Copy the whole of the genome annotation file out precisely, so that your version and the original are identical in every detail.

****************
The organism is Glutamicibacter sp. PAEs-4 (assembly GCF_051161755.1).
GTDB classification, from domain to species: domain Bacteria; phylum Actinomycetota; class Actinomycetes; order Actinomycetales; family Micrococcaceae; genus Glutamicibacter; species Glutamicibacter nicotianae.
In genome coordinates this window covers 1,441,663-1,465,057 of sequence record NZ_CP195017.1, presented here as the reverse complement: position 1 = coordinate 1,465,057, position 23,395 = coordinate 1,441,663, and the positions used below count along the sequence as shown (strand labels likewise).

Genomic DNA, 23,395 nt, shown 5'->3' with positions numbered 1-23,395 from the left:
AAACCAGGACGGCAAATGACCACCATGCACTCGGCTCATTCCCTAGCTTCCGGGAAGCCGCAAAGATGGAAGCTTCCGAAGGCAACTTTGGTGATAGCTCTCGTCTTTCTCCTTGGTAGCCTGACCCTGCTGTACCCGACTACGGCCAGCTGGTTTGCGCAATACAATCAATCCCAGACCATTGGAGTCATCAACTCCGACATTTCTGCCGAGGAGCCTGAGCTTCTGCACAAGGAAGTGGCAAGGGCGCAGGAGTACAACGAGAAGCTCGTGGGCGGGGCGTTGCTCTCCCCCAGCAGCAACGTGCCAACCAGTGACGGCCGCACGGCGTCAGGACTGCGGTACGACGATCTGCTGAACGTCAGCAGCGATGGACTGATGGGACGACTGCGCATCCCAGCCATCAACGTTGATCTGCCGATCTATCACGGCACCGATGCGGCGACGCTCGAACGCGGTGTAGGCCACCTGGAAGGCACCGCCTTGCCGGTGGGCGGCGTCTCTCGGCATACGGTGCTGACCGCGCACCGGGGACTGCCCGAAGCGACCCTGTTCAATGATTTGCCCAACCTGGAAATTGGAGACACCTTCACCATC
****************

The organism is Glutamicibacter sp. PAEs-4 (assembly GCF_051161755.1).
GTDB classification, from domain to species: domain Bacteria; phylum Actinomycetota; class Actinomycetes; order Actinomycetales; family Micrococcaceae; genus Glutamicibacter; species Glutamicibacter nicotianae.
In genome coordinates this window covers 1,441,663-1,465,057 of sequence record NZ_CP195017.1, presented here as the reverse complement: position 1 = coordinate 1,465,057, position 23,395 = coordinate 1,441,663, and the positions used below count along the sequence as shown (strand labels likewise).

Genomic DNA, 23,395 nt, shown 5'->3' with positions numbered 1-23,395 from the left:
AAACCAGGACGGCAAATGACCACCATGCACTCGGCTCATTCCCTAGCTTCCGGGAAGCCGCAAAGATGGAAGCTTCCGAAGGCAACTTTGGTGATAGCTCTCGTCTTTCTCCTTGGTAGCCTGACCCTGCTGTACCCGACTACGGCCAGCTGGTTTGCGCAATACAATCAATCCCAGACCATTGGAGTCATCAACTCCGACATTTCTGCCGAGGAGCCTGAGCTTCTGCACAAGGAAGTGGCAAGGGCGCAGGAGTACAACGAGAAGCTCGTGGGCGGGGCGTTGCTCTCCCCCAGCAGCAACGTGCCAACCAGTGACGGCCGCACGGCGTCAGGACTGCGGTACGACGATCTGCTGAACGTCAGCAGCGATGGACTGATGGGACGACTGCGCATCCCAGCCATCAACGTTGATCTGCCGATCTATCACGGCACCGATGCGGCGACGCTCGAACGCGGTGTAGGCCACCTGGAAGGCACCGCCTTGCCGGTGGGCGGCGTCTCTCGGCATACGGTGCTGACCGCGCACCGGGGACTGCCCGAAGCGACCCTGTTCAATGATTTGCCCAACCTGGAAATTGGAGACACCTTCACCATC